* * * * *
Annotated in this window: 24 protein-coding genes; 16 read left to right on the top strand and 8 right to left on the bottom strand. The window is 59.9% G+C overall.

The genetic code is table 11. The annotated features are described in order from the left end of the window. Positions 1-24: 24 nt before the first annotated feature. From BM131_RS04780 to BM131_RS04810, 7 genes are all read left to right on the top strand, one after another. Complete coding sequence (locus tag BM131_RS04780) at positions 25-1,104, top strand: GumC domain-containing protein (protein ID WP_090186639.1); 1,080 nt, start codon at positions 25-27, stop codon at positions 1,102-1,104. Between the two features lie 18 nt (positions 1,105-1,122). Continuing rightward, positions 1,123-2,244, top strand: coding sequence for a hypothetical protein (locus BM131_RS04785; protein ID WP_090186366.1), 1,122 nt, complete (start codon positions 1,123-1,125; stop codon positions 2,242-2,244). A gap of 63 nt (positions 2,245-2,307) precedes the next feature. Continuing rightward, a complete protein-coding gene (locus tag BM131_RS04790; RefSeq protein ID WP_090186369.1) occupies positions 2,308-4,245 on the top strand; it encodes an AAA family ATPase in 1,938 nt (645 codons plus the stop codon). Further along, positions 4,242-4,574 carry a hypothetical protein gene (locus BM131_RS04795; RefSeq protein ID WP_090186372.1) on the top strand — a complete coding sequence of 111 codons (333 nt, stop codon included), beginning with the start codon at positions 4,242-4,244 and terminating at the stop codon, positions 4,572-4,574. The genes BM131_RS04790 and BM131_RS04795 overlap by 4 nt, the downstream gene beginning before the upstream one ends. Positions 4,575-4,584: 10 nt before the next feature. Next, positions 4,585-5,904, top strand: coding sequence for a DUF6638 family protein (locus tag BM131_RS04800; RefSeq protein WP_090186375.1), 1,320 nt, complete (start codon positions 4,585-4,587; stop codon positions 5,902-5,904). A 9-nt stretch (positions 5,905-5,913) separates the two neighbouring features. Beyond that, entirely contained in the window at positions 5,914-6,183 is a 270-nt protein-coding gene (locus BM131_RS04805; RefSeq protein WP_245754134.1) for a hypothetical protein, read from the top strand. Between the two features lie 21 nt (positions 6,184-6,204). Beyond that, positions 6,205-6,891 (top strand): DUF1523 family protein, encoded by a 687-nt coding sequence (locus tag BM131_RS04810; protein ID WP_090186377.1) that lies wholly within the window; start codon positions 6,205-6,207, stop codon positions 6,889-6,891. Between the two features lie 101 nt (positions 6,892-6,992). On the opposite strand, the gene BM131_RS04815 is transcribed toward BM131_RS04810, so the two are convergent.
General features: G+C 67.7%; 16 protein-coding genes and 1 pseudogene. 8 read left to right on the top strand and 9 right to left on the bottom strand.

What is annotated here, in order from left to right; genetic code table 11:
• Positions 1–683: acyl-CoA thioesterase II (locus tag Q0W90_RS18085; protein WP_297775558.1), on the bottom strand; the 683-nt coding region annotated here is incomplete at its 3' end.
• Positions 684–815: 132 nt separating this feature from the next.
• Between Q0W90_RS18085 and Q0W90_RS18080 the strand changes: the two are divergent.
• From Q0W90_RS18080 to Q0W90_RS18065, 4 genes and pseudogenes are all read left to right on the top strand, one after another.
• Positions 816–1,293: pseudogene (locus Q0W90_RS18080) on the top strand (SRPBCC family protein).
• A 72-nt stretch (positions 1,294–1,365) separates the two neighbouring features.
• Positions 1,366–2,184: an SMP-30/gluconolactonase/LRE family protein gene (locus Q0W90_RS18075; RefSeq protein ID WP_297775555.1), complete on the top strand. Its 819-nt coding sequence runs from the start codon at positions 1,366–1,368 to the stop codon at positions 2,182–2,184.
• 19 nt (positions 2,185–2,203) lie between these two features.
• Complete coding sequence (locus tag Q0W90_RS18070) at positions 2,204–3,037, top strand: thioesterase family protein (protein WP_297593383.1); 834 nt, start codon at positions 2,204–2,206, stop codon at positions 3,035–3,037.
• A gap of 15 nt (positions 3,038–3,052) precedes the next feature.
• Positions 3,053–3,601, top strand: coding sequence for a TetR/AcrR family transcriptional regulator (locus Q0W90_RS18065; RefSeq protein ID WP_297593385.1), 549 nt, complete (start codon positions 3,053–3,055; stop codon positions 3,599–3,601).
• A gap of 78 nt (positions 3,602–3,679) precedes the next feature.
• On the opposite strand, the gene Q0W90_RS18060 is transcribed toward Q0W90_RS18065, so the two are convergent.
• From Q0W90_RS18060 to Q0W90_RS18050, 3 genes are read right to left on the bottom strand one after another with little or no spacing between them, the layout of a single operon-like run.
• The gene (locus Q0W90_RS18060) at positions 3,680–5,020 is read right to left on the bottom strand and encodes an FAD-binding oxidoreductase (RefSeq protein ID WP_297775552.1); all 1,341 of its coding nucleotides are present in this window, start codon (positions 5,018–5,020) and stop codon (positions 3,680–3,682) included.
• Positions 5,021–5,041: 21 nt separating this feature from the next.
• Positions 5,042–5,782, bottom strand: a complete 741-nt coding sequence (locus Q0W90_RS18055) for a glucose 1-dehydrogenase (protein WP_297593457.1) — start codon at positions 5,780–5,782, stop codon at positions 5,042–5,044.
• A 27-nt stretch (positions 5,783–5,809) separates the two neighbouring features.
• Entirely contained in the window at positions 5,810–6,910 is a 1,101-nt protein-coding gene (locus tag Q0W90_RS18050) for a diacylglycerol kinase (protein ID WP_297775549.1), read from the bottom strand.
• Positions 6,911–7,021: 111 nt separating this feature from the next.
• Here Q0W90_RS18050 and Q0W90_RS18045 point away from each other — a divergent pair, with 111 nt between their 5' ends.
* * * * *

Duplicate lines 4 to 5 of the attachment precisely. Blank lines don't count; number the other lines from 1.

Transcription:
What is annotated here, in order from left to right; genetic code table 11:
• Positions 1–683: acyl-CoA thioesterase II (locus tag Q0W90_RS18085; protein WP_297775558.1), on the bottom strand; the 683-nt coding region annotated here is incomplete at its 3' end.